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Alex Westbrook’s two-hour documentary film — released in 2011 by UK-based Sexy Intellectual/Chrome Dreams — is chronological look tracing Neil Young’s astonishing musical journey.

The documentary begins with the very time he first heard Elvis Presley, and continues looking at how rock ‘n’ roll icons like Elvis, Jerry Lee Lewis and Little Richard influenced Young’s teen years in Canada.

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In 1965, he would return to his birthplace of Toronto, to that city’s Yonge Street Strip and its Yorkville Avenue coffeehouse folk scene, where he further continued to explore other musical directions.

The music box journey continues with stop-offs along the way pointing to how he found major rock success with a couple of highly successful bands (Buffalo Springfield and CSN&Y), only to leave both groups at their creative peaks to continue to blaze his own musical path as a solo artist.

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There are occasional detours detailing his various brief musical sojourns (like the rockabilly-fueled Everybody’s Rockin’ by Neil Young and the Shocking Pinks) and preoccupations with groups he discovered along the way, like Kraftwerk (whose synth-driven sounds informed Young’s brief flirtations with electro-pop on his underrated 1982 Geffen album Trans) and Devo (who appeared in his 1982 apocalyptic comedy Human Highway).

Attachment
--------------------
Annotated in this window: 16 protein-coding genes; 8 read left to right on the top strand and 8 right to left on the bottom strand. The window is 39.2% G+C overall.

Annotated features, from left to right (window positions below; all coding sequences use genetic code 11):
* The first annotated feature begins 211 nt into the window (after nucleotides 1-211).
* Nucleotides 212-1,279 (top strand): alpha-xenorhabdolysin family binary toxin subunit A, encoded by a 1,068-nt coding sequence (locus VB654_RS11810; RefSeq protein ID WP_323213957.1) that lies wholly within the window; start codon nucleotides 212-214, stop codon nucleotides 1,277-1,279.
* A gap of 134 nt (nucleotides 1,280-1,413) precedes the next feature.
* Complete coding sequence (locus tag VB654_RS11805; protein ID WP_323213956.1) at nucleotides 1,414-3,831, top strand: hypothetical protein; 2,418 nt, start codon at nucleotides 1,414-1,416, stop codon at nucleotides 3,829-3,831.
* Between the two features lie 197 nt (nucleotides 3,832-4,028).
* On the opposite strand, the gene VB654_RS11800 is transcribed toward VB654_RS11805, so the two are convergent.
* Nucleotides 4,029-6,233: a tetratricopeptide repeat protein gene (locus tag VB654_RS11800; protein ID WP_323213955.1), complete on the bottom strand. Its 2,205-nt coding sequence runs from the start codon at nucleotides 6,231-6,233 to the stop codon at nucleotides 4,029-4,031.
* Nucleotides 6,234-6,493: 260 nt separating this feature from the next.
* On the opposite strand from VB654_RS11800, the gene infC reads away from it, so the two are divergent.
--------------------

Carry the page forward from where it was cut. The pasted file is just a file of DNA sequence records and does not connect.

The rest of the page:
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The documentary’s journey culminates during the 1990s “grunge era,” detailing Young’s sadness over Kurt Cobain‘s death upon learning his suicide note quoted a lyric from his song “My, My, Hey, Hey (Out of the Blue)” from his 1979 album Rust Never Sleeps.

This rather compelling journey is told, not by Young — although there is a short clip from an interview he did with the BBC in 2007 — but by a few of his friends and associates, including bandmate Ken Smyth of Young’s Winnipeg-based band, the Squires, and George Tomsco of the Fireballs.

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We also get to hear from music journalists and Neil Young biographers too, including: Ned Raggett; Greg Prato; Johnny Rogan (Neil Young: Zero to Sixty, who describes his Neil Young solo album as one of Young’s “greatest achievements” and “among the best five albums he ever recorded”); Anthony DeCurtis (Rolling Stone); Nigel Williamson (Neil Young: Stories Behind the Songs, who makes quite the compelling case for Young as a pioneer of country-rock); and Richie Unterberger (Turn! Turn! Turn!: The ’60s Folk-Rock Revolution and Eight Miles High: Folk-Rock’s Flight from Haight-Ashbury to Woodstock).

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There’s concert footage of Young at the 1993 “MTV Video Music Awards” (jamming with Pearl Jam on “Rockin’ in the Free World”), from Rust Never Sleeps; his Trans album tour; Heart of Gold; and Buffalo Springfield TV performance of “Mr. Soul,” to name just a few.

Watch Here We Are In the Years: Neil Young’s Music Box over on Night Flight Plus!

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About Bryan Thomas

Bryan Thomas has been a freelancing writer/critic for All Music Guide, assistant editor for the When You Awake blog, and a contributor to Launch, Music Connection, Big Takeover and numerous other publications and entertainment websites, blogs and zines, most of them long gone. He's written more than sixty sets of liner notes. He’s also worked for over twenty years at mostly reissue record labels -- prior to that he worked in bookstores and record stores, going all the way back to the original vinyl daze. He lives in the Miracle Mile neighborhood of Los Angeles, CA.